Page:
In the men’s 400 meters walkover, Wyndham Halswelle earned an Olympic gold medal in 1908. Because his competitors declined to compete, he had no choice but to jog to victory.
Similarly, athletes in the 1920 Olympic games were dispersed among 16 different yacht classes. As a result, six competitors won gold by sailing the course without having to compete against anyone else.
Tennis and a slew of other sports adopted the term, which basically refers to an unopposed victory.
Despite the fact that the principle is simple, the rules or repercussions of a walkover are equally significant, therefore I’ll go over them separately.
Walkover in Tennis – Winning vs. Losing
One of the most common misconceptions about walkovers is whether they are deemed a win or a loss for either player.
Because the event didn’t happen, it’s neither a match win nor a loss, hence each player’s record remains unchanged.
The topic of winning streaks is one where there is some disagreement. Consider the following scenario:
A player has ten wins in a row.
They get a walkover for their tenth match.
They go on to win 10 more games before losing.
Some argue that this should be considered a 21-match winning run, but it isn’t. Although the walkover has no bearing on the winning streak, it does not count as a win. Therefore, the winning streak now stands at 20.
Walkover in Tennis – Points for Ranking
When it comes to walkovers and ranking points, things get a little more complicated, because the ATP and WTA have different rules.
“Winners of “walkover” / “no match” matches get points… as if the match had been played,” according to section ten of the ATP rulebook.
ATP players who receive walkovers earn ranking points for progressing to the following round despite losing their match.
The WTA operates in a slightly different manner. They discuss a few such scenarios in section eight of their regulation.
If a player or team receives a walkover in the first round and no Alternate or Lucky Loser is available to fill the position, the player or team will receive ranking points from the round before her/his elimination.
Also, if a player or team receives a walkover in a subsequent round without having yet played a match, the player or team will be awarded ranking points from the round prior to their elimination.
If a player or team receives a walkover after playing and winning a match in any round other than the first, the player or team will receive ranking points for that round.
In essence, a player who receives a walkover in the first round or a future round without playing a match does not completely reap the rewards of making it to the following round due to the walkover.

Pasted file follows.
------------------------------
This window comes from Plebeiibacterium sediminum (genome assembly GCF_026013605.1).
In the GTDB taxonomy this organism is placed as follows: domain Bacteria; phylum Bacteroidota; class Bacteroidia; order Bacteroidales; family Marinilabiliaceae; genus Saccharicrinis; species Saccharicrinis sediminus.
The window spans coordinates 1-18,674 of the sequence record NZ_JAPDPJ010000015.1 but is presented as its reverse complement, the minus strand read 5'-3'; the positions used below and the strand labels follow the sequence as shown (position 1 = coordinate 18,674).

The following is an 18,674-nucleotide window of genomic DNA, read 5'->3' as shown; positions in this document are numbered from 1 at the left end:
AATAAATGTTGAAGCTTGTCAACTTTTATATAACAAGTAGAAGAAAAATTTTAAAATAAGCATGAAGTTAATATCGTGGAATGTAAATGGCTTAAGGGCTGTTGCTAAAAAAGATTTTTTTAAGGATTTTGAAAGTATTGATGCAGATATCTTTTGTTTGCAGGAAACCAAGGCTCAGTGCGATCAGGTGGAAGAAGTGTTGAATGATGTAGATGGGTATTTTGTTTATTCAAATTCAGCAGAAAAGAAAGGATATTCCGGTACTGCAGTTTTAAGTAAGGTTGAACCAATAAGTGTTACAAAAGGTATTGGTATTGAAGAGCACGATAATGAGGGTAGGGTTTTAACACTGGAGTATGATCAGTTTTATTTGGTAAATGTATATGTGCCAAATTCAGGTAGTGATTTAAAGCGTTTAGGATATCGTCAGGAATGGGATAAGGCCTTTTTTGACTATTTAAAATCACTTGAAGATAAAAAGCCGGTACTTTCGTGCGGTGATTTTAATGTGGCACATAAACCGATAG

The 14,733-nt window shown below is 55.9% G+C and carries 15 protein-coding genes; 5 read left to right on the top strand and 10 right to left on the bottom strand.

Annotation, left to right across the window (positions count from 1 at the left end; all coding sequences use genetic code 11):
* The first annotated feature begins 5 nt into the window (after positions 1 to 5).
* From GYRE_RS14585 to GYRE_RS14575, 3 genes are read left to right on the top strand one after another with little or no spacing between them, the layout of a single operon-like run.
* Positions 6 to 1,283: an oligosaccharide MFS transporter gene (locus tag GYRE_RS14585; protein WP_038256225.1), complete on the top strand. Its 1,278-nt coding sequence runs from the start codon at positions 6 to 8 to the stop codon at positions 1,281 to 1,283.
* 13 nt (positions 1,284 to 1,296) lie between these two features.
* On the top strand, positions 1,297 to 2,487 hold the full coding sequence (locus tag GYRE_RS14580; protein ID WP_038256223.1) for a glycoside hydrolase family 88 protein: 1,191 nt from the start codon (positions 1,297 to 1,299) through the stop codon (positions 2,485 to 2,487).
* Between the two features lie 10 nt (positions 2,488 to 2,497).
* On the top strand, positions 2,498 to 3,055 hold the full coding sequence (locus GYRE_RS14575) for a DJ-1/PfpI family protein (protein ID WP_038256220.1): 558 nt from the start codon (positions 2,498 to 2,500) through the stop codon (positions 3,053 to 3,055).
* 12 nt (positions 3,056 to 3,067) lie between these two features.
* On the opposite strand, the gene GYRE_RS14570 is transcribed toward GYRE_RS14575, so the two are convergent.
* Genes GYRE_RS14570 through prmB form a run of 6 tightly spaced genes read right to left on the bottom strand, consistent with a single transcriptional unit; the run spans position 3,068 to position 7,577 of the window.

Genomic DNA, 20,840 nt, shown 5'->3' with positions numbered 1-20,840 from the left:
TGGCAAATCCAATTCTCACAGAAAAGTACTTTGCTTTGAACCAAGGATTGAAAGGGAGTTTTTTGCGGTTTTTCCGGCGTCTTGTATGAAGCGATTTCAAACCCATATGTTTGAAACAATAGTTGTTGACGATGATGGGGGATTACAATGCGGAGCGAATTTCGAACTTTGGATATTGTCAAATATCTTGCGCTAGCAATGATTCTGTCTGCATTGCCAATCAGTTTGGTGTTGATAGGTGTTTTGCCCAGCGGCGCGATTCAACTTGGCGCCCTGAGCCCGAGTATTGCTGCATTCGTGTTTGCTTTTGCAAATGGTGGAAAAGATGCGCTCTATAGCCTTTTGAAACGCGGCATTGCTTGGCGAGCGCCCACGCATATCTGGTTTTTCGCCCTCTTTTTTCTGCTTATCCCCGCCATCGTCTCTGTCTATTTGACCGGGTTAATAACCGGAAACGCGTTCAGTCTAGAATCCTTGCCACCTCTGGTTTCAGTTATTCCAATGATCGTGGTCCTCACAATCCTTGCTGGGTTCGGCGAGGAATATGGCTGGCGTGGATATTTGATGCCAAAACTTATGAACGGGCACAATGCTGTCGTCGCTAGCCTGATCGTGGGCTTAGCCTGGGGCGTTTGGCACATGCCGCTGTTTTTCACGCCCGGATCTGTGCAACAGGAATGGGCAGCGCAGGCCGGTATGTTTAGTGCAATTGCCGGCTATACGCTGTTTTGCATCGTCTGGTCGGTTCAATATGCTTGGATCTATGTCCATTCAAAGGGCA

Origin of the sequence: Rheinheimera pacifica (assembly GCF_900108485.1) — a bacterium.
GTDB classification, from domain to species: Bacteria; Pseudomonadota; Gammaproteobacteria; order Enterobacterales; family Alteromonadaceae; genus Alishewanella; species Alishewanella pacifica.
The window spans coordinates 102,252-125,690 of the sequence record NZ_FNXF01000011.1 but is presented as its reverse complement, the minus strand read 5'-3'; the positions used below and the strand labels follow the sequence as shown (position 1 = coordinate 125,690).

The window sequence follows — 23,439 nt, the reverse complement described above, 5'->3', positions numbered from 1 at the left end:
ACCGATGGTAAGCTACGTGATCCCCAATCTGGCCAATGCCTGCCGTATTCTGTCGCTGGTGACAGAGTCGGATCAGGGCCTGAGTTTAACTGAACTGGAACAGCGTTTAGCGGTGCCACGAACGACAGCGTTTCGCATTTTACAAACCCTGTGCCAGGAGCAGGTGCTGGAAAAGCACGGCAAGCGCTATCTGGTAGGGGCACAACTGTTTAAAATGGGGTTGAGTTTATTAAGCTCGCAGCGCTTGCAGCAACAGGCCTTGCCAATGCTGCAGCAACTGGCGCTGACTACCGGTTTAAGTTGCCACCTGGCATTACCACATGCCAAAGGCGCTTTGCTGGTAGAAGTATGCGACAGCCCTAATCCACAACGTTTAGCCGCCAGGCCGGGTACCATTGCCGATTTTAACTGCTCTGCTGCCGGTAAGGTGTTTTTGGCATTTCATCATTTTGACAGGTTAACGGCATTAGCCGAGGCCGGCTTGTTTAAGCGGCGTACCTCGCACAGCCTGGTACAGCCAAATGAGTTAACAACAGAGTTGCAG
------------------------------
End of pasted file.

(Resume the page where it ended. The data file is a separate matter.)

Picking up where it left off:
They do, however, gain ranking points for progressing to the following round if they have played and won a match.
In general, the WTA’s policy to giving ranking points for a walkover is more stringent than the ATP’s.
Walkover in Tennis – Monetary Award
Things are more transparent now, and the ATP and WTA are on the same page when it comes to prize money and walkovers.
Section three of the ATP’s rulebook reads as follows:
“Prize money will only be given out for matches that are actually played.” If a final cannot be held, each finalist will be awarded a runner-up reward. A match is played for the purposes of this section when it is won as a consequence of a retirement, default, walkover, or no show.”
The WTA takes a similar stance:
“Any player or team receiving a walkover in any round will be awarded prize money for that round.”
Although walkovers aren’t common, they do offer tennis players with a quick buck, which I’m sure they appreciate.
Walkover in Tennis – Additional Regulations
In the ATP rulebook, there’s another reference to walkovers that’s a little more obscure. This is what section eight says:
“All tournament finalists must attend and participate in the post-match celebrations, unless the tournament Doctor determines that he is physically unable to do so.” This includes retirements as well as finals that were postponed due to a walkover.”
For example, unless the tournament doctor gives them a pass, a player who reaches the finals of an event must participate in post-match interviews, even if he or she was unable to participate due to injury or illness.
On the ATP and WTA tours, walkovers occur at a similar frequency. This happens because a tennis player is ill or injured. I hope you found what I’ve covered helpful in understanding what a walkover is and how it differs from some related tennis vocabulary, whether you’re learning about it for the first time or looking for further information.